Men weaponize strategic incompetence at work

Men weaponize strategic incompetence at work

Good morning, Broadsheet readers! PagerDuty’s CEO apologizes for her layoff announcement, the impact of the pandemic on children’s education is lasting, and an author reflects on his own experience with male mediocrity at work. Happy Tuesday.

– To move forward. There’s an essay in the new issue of Fortune that’s sure to ruffle a few feathers. Author Ross McCammon dives into the idea of ​​”strategic incompetence,” explaining why men weaponize it and how he learned to stop.

What is strategic incompetence? It’s “the co-worker who claims he’s terrible at math so you handle all the spreadsheets” or “the guy who does such a bad vacuuming job that you take on the task yourself,” explains McCammon with a little help from Lise Vesterlund , a co-author of The No Club: Putting a Stop to Women’s Dead End Work.

For decades, men have climbed the corporate ladder using charm—or smarts—and avoiding unwanted tasks. McCammon, who spent years in the predominantly male work environments of men’s magazines, reflects on times in his own career when he would offload tasks to a female colleague, sometimes without realizing what he was doing.

He writes:

I came to understand some of that behavior as manipulative, a way to get others to do work I didn’t want to do. When I saw those tendencies in myself, I couldn’t help it. And I began to see the damage this kind of behavior does to women and people of color—and to the morale, productivity, and creativity of everyone in a workplace.

But times change. McCammon is the author of the 2015 book Works Well With Others, which he now admits offers career advice that works best for white men. The type of people skills that underpinned the old boys’ club aren’t quite as effective over Zoom. Gen Z has less patience for this approach to the workplace than their predecessors; younger workers would rather ask questions about tasks they don’t understand than strategically avoid them to appear more impressive to superiors.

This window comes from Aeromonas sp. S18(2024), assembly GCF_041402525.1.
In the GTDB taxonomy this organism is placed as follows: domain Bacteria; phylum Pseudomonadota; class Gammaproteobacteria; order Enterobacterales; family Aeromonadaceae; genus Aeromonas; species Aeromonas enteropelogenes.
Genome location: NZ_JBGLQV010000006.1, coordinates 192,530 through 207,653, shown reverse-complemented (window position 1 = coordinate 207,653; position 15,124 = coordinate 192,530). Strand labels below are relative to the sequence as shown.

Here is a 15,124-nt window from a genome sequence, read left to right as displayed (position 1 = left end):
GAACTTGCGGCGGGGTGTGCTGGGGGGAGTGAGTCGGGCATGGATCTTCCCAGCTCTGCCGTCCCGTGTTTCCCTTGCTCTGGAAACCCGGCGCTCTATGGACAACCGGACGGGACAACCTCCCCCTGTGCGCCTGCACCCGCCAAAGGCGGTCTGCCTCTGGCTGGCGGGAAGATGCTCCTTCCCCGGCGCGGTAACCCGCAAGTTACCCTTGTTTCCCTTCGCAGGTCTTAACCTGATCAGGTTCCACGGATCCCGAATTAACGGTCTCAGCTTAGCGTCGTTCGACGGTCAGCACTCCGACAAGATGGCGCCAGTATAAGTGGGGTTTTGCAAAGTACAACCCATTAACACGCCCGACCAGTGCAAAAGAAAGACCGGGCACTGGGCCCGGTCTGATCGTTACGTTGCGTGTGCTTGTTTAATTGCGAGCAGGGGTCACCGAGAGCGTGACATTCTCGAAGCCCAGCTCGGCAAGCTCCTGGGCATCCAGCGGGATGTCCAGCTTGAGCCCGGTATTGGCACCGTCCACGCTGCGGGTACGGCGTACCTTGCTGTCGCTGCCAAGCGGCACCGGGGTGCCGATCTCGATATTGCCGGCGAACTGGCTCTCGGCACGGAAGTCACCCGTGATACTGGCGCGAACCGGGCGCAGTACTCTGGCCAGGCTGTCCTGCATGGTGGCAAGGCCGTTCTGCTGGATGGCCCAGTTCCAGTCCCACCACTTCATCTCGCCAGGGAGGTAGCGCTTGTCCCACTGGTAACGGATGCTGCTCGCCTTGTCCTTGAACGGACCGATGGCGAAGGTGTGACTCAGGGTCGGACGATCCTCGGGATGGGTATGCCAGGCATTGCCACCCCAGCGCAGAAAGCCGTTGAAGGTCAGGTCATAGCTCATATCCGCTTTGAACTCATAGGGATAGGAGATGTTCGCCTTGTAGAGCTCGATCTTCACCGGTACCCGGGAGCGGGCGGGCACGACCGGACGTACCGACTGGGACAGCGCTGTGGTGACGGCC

That change could lead to a fairer workplace. Because while strategic incompetence helped white men climb the corporate ladder, it left behind the women and people of color who disproportionately took on the grunt work that needed to be done but didn’t lead to promotions.

I highly recommend reading McCammon’s entire essay here. Perhaps you will recognize some experiences from your own workplaces.

Emma Hinchliffe
[email protected]

The Broadsheet is Fortune’s newsletter for and about the world’s most powerful women. Today’s edition was compiled by Kinsey Crowley. Sign up here.


– No “tit for tat.” Some House Republicans have voiced opposition to the removal of Rep. Ilhan Omar (D-Minn.) from sitting on the House Foreign Affairs Committee. Speaker Kevin McCarthy has long vowed to remove Omar from her seat in a move many see as “tit for tat” after Democrats voted conspiracy theorist Rep. Marjorie Taylor Greene (R-Ga.) removed from committees in 2021. The Hill

– A low discharge. PagerDuty CEO Jennifer Tejada apologized for her statement announcing that the company would lay off 7% of its workforce. She received backlash after her Martin Luther King Jr. cited in the 1,700-word email that included both corporate talk and what some saw as inappropriate optimism. CBS News

– Middle ground? Rep. Anti-abortion Nancy Mace (RS.C.) says the Republican Party must back down on strict abortion bans that do not allow exceptions for rape or incest. She has received criticism from leaders in both antiabortion and pro-choice organizations for her stance. The 19th

– Learning limited. The COVID-19 pandemic has negatively impacted children’s learning as late as mid-2022, according to a new study. Although there was no differentiation in impact between grades, the researchers found that children from disadvantaged backgrounds were most susceptible. Bloomberg


– Ban on health care. Utah’s governor signed a bill Saturday banning gender-affirming health care for trans youth statewide. The legislation bans surgery, and it bans hormone treatments for minors diagnosed with gender dysphoria after the bill’s May 3 effective date. Such medical treatments have been supported by every major medical association in the country, the ACLU of Utah pointed out in a letter of opposition. NPR

– Bragging. Bragging can have career benefits. But many people, especially women, cringe at the thought of bragging about their accomplishments. To pull it off, skip the humble brag, tell your story like it is and shout out those who helped you along the way. Wall Street Journal

– House arrest soirée. Anna “Delvey” Sorokin is getting her own television series. In Delvey’s Dinner Club, she will invite celebrities to intimate dinners at her home. The show must be at her home because she is under house arrest after being convicted of grand larceny and overstaying her visa. Variety


You don’t have to be complicit in our culture of destruction New York Times

Can poetry heal a broken world? Elle

How Comics Changed Queer Americans’ Lives—And Why Banning May Fend Off Washington Post

It’s Glo time The Cut


“I’m really grateful that it taught me humility and resilience.”

—Jordan Gibbs, who documented on TikTok her experience applying to 173 jobs after being laid off last year.

This is the web version of The Broadsheet, a daily newsletter for and about the world’s most powerful women. Sign up to get it delivered to your inbox for free.

Leave a Reply

Your email address will not be published. Required fields are marked *